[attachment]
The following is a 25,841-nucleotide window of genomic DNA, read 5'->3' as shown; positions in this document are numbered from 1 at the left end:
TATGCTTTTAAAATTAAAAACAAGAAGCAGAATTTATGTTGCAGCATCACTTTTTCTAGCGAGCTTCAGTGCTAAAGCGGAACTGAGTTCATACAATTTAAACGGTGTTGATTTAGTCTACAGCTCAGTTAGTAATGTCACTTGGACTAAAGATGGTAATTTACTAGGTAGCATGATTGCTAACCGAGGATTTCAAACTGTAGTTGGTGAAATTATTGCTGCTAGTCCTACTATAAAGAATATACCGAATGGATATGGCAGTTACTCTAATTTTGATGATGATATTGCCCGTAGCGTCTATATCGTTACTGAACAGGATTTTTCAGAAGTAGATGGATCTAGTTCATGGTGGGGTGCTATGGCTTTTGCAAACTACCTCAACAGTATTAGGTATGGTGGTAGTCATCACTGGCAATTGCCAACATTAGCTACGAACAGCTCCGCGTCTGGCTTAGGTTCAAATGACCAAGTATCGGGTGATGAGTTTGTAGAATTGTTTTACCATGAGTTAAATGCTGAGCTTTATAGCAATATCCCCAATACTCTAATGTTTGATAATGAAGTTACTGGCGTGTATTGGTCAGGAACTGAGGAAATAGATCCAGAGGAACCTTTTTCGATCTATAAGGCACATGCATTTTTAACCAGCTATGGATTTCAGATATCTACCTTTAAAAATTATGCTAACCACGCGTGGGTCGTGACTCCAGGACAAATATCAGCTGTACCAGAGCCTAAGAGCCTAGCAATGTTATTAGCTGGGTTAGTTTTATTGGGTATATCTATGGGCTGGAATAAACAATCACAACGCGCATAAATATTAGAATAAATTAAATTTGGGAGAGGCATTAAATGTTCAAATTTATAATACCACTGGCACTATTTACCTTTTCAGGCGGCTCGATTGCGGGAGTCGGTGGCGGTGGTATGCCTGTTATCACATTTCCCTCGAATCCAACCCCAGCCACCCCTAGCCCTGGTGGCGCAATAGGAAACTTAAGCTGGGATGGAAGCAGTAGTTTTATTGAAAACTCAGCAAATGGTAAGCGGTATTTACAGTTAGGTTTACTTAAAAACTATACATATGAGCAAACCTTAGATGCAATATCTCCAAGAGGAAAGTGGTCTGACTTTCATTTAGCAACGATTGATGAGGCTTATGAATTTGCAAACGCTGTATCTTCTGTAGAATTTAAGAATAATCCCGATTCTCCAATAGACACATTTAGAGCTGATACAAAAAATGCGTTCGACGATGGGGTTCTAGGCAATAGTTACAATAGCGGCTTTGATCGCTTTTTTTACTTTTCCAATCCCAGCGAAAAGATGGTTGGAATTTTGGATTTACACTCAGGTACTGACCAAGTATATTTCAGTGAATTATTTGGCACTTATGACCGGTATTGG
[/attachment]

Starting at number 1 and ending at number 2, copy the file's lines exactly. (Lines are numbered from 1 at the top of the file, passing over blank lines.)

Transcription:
The following is a 25,841-nucleotide window of genomic DNA, read 5'->3' as shown; positions in this document are numbered from 1 at the left end:
TATGCTTTTAAAATTAAAAACAAGAAGCAGAATTTATGTTGCAGCATCACTTTTTCTAGCGAGCTTCAGTGCTAAAGCGGAACTGAGTTCATACAATTTAAACGGTGTTGATTTAGTCTACAGCTCAGTTAGTAATGTCACTTGGACTAAAGATGGTAATTTACTAGGTAGCATGATTGCTAACCGAGGATTTCAAACTGTAGTTGGTGAAATTATTGCTGCTAGTCCTACTATAAAGAATATACCGAATGGATATGGCAGTTACTCTAATTTTGATGATGATATTGCCCGTAGCGTCTATATCGTTACTGAACAGGATTTTTCAGAAGTAGATGGATCTAGTTCATGGTGGGGTGCTATGGCTTTTGCAAACTACCTCAACAGTATTAGGTATGGTGGTAGTCATCACTGGCAATTGCCAACATTAGCTACGAACAGCTCCGCGTCTGGCTTAGGTTCAAATGACCAAGTATCGGGTGATGAGTTTGTAGAATTGTTTTACCATGAGTTAAATGCTGAGCTTTATAGCAATATCCCCAATACTCTAATGTTTGATAATGAAGTTACTGGCGTGTATTGGTCAGGAACTGAGGAAATAGATCCAGAGGAACCTTTTTCGATCTATAAGGCACATGCATTTTTAACCAGCTATGGATTTCAGATATCTACCTTTAAAAATTATGCTAACCACGCGTGGGTCGTGACTCCAGGACAAATATCAGCTGTACCAGAGCCTAAGAGCCTAGCAATGTTATTAGCTGGGTTAGTTTTATTGGGTATATCTATGGGCTGGAATAAACAATCACAACGCGCATAAATATTAGAATAAATTAAATTTGGGAGAGGCATTAAATGTTCAAATTTATAATACCACTGGCACTATTTACCTTTTCAGGCGGCTCGATTGCGGGAGTCGGTGGCGGTGGTATGCCTGTTATCACATTTCCCTCGAATCCAACCCCAGCCACCCCTAGCCCTGGTGGCGCAATAGGAAACTTAAGCTGGGATGGAAGCAGTAGTTTTATTGAAAACTCAGCAAATGGTAAGCGGTATTTACAGTTAGGTTTACTTAAAAACTATACATATGAGCAAACCTTAGATGCAATATCTCCAAGAGGAAAGTGGTCTGACTTTCATTTAGCAACGATTGATGAGGCTTATGAATTTGCAAACGCTGTATCTTCTGTAGAATTTAAGAATAATCCCGATTCTCCAATAGACACATTTAGAGCTGATACAAAAAATGCGTTCGACGATGGGGTTCTAGGCAATAGTTACAATAGCGGCTTTGATCGCTTTTTTTACTTTTCCAATCCCAGCGAAAAGATGGTTGGAATTTTGGATTTACACTCAGGTACTGACCAAGTATATTTCAGTGAATTATTTGGCACTTATGACCGGTATTGG